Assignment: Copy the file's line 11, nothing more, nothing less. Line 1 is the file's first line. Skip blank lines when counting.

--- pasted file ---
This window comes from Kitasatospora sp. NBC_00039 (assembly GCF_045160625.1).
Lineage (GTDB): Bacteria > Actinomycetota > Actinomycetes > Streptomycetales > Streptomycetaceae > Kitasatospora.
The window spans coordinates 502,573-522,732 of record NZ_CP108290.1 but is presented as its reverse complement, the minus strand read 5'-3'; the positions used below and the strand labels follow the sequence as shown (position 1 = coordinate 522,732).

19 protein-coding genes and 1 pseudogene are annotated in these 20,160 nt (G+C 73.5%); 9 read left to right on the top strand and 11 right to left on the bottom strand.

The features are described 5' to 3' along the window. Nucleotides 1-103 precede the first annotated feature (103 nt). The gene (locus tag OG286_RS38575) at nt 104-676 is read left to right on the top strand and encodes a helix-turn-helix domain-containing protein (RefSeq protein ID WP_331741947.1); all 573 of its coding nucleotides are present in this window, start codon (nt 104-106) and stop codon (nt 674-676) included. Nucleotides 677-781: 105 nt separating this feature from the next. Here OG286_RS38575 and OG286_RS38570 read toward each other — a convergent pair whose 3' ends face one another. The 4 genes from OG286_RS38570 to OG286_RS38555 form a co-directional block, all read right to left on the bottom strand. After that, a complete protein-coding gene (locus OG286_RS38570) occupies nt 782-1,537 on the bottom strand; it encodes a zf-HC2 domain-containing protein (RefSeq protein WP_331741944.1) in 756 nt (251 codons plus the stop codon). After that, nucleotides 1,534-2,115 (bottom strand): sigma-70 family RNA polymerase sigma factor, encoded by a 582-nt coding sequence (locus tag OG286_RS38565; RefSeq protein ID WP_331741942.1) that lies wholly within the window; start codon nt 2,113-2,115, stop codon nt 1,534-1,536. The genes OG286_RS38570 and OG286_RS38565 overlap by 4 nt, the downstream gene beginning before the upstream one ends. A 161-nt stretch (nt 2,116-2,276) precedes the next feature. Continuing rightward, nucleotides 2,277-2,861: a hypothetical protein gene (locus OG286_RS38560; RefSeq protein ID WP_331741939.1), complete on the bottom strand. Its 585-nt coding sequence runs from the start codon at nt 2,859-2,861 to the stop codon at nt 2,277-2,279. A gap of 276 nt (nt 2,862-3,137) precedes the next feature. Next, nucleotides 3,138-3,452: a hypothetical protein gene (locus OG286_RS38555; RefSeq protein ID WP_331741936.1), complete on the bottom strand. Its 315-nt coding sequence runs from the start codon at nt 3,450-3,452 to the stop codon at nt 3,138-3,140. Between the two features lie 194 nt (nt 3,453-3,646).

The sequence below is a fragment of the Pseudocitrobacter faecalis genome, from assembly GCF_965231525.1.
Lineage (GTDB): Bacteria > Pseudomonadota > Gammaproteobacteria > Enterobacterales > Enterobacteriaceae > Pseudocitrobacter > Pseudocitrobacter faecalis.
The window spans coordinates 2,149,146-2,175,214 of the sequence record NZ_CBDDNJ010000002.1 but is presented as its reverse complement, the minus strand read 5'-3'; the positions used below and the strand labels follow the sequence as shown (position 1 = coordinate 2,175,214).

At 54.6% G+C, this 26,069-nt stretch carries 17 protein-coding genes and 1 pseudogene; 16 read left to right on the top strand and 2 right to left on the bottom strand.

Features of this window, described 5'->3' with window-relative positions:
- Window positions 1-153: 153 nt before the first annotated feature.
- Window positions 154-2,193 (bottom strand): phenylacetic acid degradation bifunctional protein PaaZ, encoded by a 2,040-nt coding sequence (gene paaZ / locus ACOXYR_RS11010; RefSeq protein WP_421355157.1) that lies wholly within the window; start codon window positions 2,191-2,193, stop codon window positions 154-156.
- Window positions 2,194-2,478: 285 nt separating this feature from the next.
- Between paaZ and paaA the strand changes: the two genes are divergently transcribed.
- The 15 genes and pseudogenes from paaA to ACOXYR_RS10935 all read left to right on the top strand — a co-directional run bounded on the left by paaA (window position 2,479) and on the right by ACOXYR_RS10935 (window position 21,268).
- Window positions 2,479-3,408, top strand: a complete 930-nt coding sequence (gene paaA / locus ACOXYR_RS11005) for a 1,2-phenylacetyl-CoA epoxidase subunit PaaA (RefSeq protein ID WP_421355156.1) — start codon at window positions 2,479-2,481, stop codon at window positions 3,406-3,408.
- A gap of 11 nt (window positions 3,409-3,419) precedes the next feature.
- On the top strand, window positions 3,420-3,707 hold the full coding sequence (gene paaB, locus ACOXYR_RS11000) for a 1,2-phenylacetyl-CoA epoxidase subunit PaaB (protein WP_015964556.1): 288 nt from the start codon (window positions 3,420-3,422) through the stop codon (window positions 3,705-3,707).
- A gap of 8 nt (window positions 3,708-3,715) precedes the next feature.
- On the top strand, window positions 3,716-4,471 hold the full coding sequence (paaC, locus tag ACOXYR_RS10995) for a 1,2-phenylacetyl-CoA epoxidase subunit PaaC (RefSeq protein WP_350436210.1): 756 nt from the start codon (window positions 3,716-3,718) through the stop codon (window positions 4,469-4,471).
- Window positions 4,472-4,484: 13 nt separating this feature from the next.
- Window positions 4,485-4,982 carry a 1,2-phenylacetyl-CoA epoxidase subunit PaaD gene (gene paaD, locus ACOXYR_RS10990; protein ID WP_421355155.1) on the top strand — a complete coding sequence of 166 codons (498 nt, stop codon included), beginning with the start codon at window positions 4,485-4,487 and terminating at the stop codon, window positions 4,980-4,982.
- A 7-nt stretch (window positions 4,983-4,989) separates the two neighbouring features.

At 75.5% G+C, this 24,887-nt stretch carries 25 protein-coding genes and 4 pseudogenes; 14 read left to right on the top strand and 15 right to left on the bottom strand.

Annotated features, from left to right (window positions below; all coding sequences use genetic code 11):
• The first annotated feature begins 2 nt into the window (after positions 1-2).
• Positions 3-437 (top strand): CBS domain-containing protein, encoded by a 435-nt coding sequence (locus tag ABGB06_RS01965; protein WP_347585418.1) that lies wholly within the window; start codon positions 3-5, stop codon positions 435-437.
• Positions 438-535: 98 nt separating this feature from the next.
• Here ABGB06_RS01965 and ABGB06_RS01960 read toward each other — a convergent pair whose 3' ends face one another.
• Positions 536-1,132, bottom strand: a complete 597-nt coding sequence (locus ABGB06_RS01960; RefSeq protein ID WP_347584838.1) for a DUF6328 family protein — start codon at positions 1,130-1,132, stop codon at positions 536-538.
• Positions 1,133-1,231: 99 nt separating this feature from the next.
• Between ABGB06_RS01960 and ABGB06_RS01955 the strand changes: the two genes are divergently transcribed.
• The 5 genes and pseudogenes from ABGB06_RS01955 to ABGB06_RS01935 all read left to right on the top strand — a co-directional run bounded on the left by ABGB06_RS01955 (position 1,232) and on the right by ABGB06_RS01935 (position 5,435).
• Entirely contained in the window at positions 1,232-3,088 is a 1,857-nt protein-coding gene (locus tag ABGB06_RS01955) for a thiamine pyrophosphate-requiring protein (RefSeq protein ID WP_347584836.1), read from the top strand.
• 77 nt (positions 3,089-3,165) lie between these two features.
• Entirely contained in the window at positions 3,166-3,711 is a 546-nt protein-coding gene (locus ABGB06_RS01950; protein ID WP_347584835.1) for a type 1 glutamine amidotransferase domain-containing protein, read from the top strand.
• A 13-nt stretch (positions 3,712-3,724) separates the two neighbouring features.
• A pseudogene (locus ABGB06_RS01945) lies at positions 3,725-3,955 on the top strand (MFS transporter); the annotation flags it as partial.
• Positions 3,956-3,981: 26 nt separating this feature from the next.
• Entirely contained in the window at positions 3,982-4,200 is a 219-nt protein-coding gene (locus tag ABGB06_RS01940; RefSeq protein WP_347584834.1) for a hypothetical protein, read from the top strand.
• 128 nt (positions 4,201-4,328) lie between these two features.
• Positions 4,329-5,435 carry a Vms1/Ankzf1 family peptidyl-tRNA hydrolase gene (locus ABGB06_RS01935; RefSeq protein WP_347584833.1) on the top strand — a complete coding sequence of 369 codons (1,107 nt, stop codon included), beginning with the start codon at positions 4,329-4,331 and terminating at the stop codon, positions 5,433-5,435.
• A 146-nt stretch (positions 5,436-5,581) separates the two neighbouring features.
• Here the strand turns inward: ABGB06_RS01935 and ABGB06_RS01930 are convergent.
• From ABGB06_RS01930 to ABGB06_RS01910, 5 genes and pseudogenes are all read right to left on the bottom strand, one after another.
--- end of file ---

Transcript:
- Window positions 1-153: 153 nt before the first annotated feature.